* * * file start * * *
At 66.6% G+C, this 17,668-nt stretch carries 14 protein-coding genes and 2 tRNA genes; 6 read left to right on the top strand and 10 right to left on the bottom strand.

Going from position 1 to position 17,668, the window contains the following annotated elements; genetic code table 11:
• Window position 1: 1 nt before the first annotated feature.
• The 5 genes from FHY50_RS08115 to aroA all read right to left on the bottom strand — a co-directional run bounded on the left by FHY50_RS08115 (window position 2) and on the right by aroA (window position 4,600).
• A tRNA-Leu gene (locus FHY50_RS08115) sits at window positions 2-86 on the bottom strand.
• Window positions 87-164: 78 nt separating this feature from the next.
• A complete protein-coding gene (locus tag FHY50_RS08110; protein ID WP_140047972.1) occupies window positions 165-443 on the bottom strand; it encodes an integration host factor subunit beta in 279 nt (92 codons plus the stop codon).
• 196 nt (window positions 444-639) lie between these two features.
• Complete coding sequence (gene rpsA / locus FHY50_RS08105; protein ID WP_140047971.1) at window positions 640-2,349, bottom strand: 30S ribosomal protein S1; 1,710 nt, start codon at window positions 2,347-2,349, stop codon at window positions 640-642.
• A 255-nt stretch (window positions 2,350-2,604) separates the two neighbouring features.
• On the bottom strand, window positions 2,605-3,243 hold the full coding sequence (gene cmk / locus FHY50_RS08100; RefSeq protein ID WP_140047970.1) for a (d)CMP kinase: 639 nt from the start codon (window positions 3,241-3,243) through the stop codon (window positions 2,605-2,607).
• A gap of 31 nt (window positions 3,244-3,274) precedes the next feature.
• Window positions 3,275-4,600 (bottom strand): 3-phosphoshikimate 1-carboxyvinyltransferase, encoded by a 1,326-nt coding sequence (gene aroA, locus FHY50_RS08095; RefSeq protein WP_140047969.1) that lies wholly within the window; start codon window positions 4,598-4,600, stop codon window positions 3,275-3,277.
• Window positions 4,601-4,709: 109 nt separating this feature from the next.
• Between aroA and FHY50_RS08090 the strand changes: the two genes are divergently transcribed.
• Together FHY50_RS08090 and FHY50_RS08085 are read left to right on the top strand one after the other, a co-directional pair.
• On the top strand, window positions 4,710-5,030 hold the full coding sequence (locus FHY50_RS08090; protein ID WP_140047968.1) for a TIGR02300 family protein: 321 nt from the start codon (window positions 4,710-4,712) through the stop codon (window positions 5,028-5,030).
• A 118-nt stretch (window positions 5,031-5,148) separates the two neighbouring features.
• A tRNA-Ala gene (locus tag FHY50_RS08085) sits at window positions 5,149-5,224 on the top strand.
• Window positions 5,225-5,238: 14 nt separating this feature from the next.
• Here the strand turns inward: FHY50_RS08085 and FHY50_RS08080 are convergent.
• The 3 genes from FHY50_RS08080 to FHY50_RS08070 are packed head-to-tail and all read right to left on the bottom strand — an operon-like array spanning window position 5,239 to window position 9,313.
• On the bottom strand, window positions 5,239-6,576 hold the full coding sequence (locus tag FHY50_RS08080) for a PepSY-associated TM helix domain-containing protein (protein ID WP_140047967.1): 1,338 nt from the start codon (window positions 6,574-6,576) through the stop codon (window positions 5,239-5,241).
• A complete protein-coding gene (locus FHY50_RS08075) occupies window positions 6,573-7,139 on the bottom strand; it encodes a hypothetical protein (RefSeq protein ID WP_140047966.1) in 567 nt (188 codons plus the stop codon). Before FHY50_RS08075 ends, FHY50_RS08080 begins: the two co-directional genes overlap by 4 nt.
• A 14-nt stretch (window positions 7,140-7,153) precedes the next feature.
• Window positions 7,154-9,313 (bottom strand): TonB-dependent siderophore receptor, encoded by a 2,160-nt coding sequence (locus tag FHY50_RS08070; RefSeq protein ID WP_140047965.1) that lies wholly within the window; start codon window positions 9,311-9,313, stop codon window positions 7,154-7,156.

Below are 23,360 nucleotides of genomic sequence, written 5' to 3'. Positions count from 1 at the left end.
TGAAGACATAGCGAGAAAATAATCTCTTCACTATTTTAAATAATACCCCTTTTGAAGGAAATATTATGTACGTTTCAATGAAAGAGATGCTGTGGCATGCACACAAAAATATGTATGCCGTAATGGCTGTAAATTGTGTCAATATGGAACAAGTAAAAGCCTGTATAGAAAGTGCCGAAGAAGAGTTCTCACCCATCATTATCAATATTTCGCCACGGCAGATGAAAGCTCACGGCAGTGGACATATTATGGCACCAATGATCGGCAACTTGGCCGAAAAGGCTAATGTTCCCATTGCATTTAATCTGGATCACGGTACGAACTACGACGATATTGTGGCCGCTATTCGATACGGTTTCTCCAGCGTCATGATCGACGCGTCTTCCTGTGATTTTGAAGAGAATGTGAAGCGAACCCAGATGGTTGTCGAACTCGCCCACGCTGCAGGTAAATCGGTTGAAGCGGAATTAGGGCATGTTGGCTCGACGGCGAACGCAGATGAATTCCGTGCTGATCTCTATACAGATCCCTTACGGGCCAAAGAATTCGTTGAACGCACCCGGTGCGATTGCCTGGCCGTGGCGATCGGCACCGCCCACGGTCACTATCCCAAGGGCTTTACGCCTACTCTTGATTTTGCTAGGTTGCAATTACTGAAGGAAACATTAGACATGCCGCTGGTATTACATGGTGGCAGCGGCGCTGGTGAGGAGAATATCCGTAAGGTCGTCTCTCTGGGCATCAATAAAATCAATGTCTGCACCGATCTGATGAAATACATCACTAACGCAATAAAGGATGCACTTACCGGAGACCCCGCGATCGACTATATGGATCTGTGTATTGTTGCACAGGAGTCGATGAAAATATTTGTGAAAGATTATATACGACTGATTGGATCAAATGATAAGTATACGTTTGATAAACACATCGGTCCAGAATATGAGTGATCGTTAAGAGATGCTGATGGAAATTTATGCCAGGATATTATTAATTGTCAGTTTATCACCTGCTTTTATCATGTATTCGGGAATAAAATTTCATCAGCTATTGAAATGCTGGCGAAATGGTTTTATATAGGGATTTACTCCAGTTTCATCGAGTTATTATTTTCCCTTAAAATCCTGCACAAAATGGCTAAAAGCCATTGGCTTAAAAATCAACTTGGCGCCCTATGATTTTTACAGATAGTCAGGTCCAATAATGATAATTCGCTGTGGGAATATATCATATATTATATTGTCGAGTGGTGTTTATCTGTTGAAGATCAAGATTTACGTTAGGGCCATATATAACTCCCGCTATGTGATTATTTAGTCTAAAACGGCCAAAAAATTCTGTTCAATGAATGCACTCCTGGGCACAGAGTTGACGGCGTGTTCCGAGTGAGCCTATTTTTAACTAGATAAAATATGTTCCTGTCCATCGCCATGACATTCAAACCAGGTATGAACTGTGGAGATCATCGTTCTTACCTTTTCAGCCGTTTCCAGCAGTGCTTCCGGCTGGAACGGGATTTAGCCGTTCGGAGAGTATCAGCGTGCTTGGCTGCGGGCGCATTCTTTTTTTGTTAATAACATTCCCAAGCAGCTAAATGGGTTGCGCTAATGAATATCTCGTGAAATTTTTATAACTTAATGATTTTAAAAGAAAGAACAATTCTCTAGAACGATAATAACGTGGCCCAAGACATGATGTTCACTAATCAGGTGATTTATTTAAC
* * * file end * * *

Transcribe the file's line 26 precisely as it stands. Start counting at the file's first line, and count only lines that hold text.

• Window positions 7,154-9,313 (bottom strand): TonB-dependent siderophore receptor, encoded by a 2,160-nt coding sequence (locus tag FHY50_RS08070; RefSeq protein ID WP_140047965.1) that lies wholly within the window; start codon window positions 9,311-9,313, stop codon window positions 7,154-7,156.